Payments Executive Brief Issue 7. Download a PDF of this brief here.
Payments is a $100 trillion industry—and growing, according to the 2019 Federal Reserve Payments Study. The latest iteration of the Fed’s triennial study showed that in 2018, noncash payments¹ amounted to $97 trillion, with transaction volume reaching more than 174 billion. That kind of market opens new opportunities for community banks, the details of which shine through in a deeper dive into the data.
While it might not be surprising that payments continue to rise in value and number given inflation and the ease with which we can now make payments as a result of e-commerce, digital wallets and payments apps, what is fueling the upturn may be. For years, an accelerated growth rate around credit card purchases and credit-based transactions fueled payments progress.
And even now, with the advent of real-time payments, which leverage credit-based payment models, credit transactions stand to potentially power the acceleration of payments. But the latest Fed study figures reveal valuable insights. The data shows that debit is influencing much of the recent payments growth.
According to the latest statistics, debit card payments now make up 50 percent of all noncash payments, with credit card payments coming in second at 26 percent. That equates to a total of 86 billion debit card transactions, an increase of 18.6 billion (8.9 percent per year) since 2015 and 30 billion since 2012. Overall, debit cards were used almost twice as often as credit cards in 2018.
According to research, consumers overwhelmingly prefer easy and convenient transactions. More than 65 percent of consumers cite these as the main drivers behind their choice in payment method. With the expanding use of debit cards, it is clear this payment option is providing the ease of use and convenience consumers expect with their transactions.
Ease and convenience are also driving another payment option: remote payments. They are skyrocketing in popularity, and volume grew 20.5 percent per year from 2015 to 2018, compared to 5.8 percent per year for in-person payments. And the value of these transactions, $3.3 trillion, is now equal to the value of in-person transactions.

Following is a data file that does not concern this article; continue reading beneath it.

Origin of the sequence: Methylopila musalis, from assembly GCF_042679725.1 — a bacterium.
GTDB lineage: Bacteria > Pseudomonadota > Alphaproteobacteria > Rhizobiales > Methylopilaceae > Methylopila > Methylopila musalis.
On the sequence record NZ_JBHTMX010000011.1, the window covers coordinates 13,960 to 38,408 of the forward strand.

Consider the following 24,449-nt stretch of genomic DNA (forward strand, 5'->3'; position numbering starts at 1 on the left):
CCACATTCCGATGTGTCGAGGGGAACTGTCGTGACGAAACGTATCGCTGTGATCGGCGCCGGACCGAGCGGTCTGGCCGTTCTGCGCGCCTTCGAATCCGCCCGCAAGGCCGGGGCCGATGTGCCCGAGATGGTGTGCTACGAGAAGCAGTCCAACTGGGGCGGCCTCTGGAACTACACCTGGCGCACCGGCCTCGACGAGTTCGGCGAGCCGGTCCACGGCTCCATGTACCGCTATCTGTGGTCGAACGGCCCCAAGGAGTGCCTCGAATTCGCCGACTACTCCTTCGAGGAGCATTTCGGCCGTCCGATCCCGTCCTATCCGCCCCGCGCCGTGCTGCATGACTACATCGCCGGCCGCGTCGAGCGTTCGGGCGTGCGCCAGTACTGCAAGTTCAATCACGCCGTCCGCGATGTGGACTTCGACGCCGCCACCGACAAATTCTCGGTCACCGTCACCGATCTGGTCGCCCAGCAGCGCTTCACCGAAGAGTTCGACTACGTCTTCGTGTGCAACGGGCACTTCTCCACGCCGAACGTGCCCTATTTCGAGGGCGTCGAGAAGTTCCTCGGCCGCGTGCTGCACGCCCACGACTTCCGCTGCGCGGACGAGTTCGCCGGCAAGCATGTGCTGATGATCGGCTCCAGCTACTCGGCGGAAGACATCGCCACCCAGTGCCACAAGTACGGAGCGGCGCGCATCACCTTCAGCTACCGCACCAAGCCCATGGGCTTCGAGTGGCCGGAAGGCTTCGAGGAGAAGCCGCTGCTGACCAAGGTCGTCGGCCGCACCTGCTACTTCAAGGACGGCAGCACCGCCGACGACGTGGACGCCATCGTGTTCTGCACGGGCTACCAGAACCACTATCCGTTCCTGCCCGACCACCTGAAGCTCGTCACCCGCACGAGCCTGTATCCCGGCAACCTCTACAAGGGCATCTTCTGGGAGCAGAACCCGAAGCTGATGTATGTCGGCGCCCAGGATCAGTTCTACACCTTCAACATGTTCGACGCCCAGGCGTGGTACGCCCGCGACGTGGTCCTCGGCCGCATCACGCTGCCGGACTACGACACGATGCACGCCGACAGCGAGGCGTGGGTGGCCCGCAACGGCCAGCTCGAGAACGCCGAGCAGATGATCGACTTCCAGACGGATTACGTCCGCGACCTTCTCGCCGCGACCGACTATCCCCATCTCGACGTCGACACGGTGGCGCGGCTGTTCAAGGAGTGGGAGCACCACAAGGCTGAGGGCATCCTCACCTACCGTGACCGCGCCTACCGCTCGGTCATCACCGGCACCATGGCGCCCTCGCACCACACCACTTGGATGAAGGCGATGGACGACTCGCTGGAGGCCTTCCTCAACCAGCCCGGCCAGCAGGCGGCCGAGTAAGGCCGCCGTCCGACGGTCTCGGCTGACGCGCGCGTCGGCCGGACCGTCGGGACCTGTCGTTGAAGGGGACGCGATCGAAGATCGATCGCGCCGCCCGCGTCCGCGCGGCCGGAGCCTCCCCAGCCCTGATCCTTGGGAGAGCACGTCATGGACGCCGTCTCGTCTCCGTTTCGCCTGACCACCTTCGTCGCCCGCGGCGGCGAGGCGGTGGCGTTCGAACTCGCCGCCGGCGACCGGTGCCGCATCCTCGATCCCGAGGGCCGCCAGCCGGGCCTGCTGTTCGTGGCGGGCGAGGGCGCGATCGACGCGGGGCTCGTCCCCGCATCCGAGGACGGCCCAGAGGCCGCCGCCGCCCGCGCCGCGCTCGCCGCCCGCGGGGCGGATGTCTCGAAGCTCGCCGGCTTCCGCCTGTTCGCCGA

Behind that escalation lies e-commerce transactions and recurring bill payments. E-commerce transactions climbed more than 21 percent per year from 2015 to 2018, and recurring bill payments added almost 20 percent per year over that same time period. And today, the preferred payment instrument for these online transactions is debit cards. It is the preferred payment method for all consumers, including Millennials and Gen Z, who make up 25 and 27 percent of the U.S. population, respectively.
At roughly 162 million people, Millennials and Gen Z serve as a potent economic force, and with their love for debit cards and digital/online transactions, the heightened use of debit cards for remote payments is sure to continue.
As digital payments increase, check payments will continue to decrease. Although the decline has been relatively steady over the past decade, the volume of these payments has always outpaced ACH debits—until now. For the first time, ACH debits outnumbered check payments in 2018, with recurring bill payments and bill pay at biller sites driving much of the growth.
In 2018, ACH debit transfers reached nearly 17 billion, while check payments amounted to 14.5 billion. To put this into perspective, there were 2.1 billion ACH debit transfers in 2000 compared to 42.6 billion check payments. With steady boosts year over year—4.8 percent from 2012 to 2015 and 6.1 percent from 2015 to 2018—the trend towards expanding ACH debit use is likely to continue.
Debits are a force within payments, but how can community banks best leverage this information? To take advantage of debit opportunities at the point-of-sale and online, community banks should:
Provide customers with debit card products that meet their needs. The fact that debit card transactions account for the largest portion of noncash payments means there is significant opportunity to garner a greater share of that revenue pot.
Ensure debit cards are compatible with the latest technologies like Apple Pay and Google Pay so consumers can add your cards to their mobile wallets for convenient online transactions. An estimated six in 10 Gen Z and Millennials report using a mobile wallet, with almost half using the technology at least a few times per month. Having your card products compatible with the most popular mobile wallets will help you earn a spot in wallets of the most impactful consumer segments.
Consider enhancing loyalty and reward programs to encourage top-of-the-wallet placement. Many consumer segments are motivated by rewards programs, so consider offering programs that provide choice and flexibility to gain a competitive advantage over other programs that may be limited in their offerings.
Integrate self-service cardholder controls—including transaction geography restrictions, blocks, alerts, and limits—to enable customers to manage their payments and reduce fraudulent activity.
Enable ACH payments as part of your mobile/online banking platforms. ACH debit use continues to increase as consumers move away from checks. Allowing customers to pay via ACH affords them the ease, convenience and security they seek when making payments.
The payments industry is growing every year, as evidenced by the results of the Federal Reserve’s new triennial study—and debit is playing a large part in that. Position your bank to take advantage of the significant opportunity these new findings present.
Whether it’s through new or enhanced debit card products, expanded payment options within online banking platforms or enriched loyalty programs, ICBA and ICBA Bancard can help. To learn more or for resources to support your payments strategy, visit icba.org/payments.